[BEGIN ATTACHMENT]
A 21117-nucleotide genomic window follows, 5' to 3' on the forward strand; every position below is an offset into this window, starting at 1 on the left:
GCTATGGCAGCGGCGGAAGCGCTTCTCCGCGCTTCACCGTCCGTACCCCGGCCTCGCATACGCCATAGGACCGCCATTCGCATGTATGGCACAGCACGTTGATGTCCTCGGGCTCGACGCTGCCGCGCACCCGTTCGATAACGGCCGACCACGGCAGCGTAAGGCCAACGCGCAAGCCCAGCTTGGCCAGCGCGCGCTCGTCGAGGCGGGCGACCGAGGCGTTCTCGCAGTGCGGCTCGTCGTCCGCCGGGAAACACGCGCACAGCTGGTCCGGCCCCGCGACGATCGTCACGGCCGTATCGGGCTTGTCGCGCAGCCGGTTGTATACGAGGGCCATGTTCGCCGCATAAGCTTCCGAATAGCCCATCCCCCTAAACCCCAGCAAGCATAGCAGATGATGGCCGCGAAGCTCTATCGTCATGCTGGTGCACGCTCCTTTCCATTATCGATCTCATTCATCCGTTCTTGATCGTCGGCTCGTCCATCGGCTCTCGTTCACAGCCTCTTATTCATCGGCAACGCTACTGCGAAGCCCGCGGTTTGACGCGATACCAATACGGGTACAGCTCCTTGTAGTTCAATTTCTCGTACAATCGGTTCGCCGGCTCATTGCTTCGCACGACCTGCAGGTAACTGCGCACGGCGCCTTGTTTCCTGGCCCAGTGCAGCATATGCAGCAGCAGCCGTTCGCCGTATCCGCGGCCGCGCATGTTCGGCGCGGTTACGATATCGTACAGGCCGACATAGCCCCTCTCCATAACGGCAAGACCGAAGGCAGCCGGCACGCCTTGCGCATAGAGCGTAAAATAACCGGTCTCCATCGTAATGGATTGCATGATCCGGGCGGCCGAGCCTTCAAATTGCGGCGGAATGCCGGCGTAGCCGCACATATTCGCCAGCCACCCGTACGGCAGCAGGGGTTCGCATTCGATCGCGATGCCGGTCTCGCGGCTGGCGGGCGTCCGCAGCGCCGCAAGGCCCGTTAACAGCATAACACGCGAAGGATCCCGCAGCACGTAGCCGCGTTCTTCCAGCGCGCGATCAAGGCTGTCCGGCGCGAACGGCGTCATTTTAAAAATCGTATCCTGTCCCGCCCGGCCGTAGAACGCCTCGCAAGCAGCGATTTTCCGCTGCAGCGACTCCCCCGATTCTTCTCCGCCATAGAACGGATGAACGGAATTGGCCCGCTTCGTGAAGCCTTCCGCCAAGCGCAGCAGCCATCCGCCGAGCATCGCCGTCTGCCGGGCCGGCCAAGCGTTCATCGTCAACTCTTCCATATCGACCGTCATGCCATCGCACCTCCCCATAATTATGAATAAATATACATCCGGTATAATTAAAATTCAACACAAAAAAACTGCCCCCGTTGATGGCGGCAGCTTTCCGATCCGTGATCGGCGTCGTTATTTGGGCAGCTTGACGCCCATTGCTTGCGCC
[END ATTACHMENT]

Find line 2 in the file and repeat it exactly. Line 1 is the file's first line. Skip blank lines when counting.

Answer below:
GCTATGGCAGCGGCGGAAGCGCTTCTCCGCGCTTCACCGTCCGTACCCCGGCCTCGCATACGCCATAGGACCGCCATTCGCATGTATGGCACAGCACGTTGATGTCCTCGGGCTCGACGCTGCCGCGCACCCGTTCGATAACGGCCGACCACGGCAGCGTAAGGCCAACGCGCAAGCCCAGCTTGGCCAGCGCGCGCTCGTCGAGGCGGGCGACCGAGGCGTTCTCGCAGTGCGGCTCGTCGTCCGCCGGGAAACACGCGCACAGCTGGTCCGGCCCCGCGACGATCGTCACGGCCGTATCGGGCTTGTCGCGCAGCCGGTTGTATACGAGGGCCATGTTCGCCGCATAAGCTTCCGAATAGCCCATCCCCCTAAACCCCAGCAAGCATAGCAGATGATGGCCGCGAAGCTCTATCGTCATGCTGGTGCACGCTCCTTTCCATTATCGATCTCATTCATCCGTTCTTGATCGTCGGCTCGTCCATCGGCTCTCGTTCACAGCCTCTTATTCATCGGCAACGCTACTGCGAAGCCCGCGGTTTGACGCGATACCAATACGGGTACAGCTCCTTGTAGTTCAATTTCTCGTACAATCGGTTCGCCGGCTCATTGCTTCGCACGACCTGCAGGTAACTGCGCACGGCGCCTTGTTTCCTGGCCCAGTGCAGCATATGCAGCAGCAGCCGTTCGCCGTATCCGCGGCCGCGCATGTTCGGCGCGGTTACGATATCGTACAGGCCGACATAGCCCCTCTCCATAACGGCAAGACCGAAGGCAGCCGGCACGCCTTGCGCATAGAGCGTAAAATAACCGGTCTCCATCGTAATGGATTGCATGATCCGGGCGGCCGAGCCTTCAAATTGCGGCGGAATGCCGGCGTAGCCGCACATATTCGCCAGCCACCCGTACGGCAGCAGGGGTTCGCATTCGATCGCGATGCCGGTCTCGCGGCTGGCGGGCGTCCGCAGCGCCGCAAGGCCCGTTAACAGCATAACACGCGAAGGATCCCGCAGCACGTAGCCGCGTTCTTCCAGCGCGCGATCAAGGCTGTCCGGCGCGAACGGCGTCATTTTAAAAATCGTATCCTGTCCCGCCCGGCCGTAGAACGCCTCGCAAGCAGCGATTTTCCGCTGCAGCGACTCCCCCGATTCTTCTCCGCCATAGAACGGATGAACGGAATTGGCCCGCTTCGTGAAGCCTTCCGCCAAGCGCAGCAGCCATCCGCCGAGCATCGCCGTCTGCCGGGCCGGCCAAGCGTTCATCGTCAACTCTTCCATATCGACCGTCATGCCATCGCACCTCCCCATAATTATGAATAAATATACATCCGGTATAATTAAAATTCAACACAAAAAAACTGCCCCCGTTGATGGCGGCAGCTTTCCGATCCGTGATCGGCGTCGTTATTTGGGCAGCTTGACGCCCATTGCTTGCGCC